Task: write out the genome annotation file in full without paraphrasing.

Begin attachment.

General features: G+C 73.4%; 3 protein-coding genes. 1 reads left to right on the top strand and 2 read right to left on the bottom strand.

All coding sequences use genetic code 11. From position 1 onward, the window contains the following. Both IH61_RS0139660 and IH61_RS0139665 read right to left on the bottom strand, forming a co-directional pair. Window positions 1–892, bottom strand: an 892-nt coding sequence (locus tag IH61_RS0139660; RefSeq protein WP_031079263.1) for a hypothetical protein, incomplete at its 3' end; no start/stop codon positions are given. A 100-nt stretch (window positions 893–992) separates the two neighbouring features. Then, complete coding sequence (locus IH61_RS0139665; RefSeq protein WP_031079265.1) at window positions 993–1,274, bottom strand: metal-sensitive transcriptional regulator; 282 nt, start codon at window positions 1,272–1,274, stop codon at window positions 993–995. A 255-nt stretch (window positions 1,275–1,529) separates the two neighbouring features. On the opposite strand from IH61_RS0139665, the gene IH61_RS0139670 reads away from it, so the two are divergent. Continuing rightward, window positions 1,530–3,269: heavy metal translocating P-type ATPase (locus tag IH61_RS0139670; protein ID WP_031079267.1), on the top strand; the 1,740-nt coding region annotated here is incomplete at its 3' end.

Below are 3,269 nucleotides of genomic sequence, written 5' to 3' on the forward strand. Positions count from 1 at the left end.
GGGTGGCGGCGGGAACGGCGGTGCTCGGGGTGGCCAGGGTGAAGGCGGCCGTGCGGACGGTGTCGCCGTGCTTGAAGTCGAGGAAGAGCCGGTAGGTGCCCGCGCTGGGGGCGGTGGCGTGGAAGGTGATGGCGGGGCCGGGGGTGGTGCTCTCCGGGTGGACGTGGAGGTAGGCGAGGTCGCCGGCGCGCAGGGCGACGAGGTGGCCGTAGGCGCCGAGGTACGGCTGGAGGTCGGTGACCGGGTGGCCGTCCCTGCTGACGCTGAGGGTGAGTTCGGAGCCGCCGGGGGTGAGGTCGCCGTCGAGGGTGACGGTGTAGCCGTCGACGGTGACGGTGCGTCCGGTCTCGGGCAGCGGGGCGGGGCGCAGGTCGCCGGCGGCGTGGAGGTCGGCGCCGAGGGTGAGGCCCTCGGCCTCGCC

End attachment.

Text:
General features: G+C 73.4%; 3 protein-coding genes. 1 reads left to right on the top strand and 2 read right to left on the bottom strand.

All coding sequences use genetic code 11. From position 1 onward, the window contains the following. Both IH61_RS0139660 and IH61_RS0139665 read right to left on the bottom strand, forming a co-directional pair. Window positions 1–892, bottom strand: an 892-nt coding sequence (locus tag IH61_RS0139660; RefSeq protein WP_031079263.1) for a hypothetical protein, incomplete at its 3' end; no start/stop codon positions are given. A 100-nt stretch (window positions 893–992) separates the two neighbouring features. Then, complete coding sequence (locus IH61_RS0139665; RefSeq protein WP_031079265.1) at window positions 993–1,274, bottom strand: metal-sensitive transcriptional regulator; 282 nt, start codon at window positions 1,272–1,274, stop codon at window positions 993–995. A 255-nt stretch (window positions 1,275–1,529) separates the two neighbouring features. On the opposite strand from IH61_RS0139665, the gene IH61_RS0139670 reads away from it, so the two are divergent. Continuing rightward, window positions 1,530–3,269: heavy metal translocating P-type ATPase (locus tag IH61_RS0139670; protein ID WP_031079267.1), on the top strand; the 1,740-nt coding region annotated here is incomplete at its 3' end.

Below are 3,269 nucleotides of genomic sequence, written 5' to 3' on the forward strand. Positions count from 1 at the left end.
GGGTGGCGGCGGGAACGGCGGTGCTCGGGGTGGCCAGGGTGAAGGCGGCCGTGCGGACGGTGTCGCCGTGCTTGAAGTCGAGGAAGAGCCGGTAGGTGCCCGCGCTGGGGGCGGTGGCGTGGAAGGTGATGGCGGGGCCGGGGGTGGTGCTCTCCGGGTGGACGTGGAGGTAGGCGAGGTCGCCGGCGCGCAGGGCGACGAGGTGGCCGTAGGCGCCGAGGTACGGCTGGAGGTCGGTGACCGGGTGGCCGTCCCTGCTGACGCTGAGGGTGAGTTCGGAGCCGCCGGGGGTGAGGTCGCCGTCGAGGGTGACGGTGTAGCCGTCGACGGTGACGGTGCGTCCGGTCTCGGGCAGCGGGGCGGGGCGCAGGTCGCCGGCGGCGTGGAGGTCGGCGCCGAGGGTGAGGCCCTCGGCCTCGCC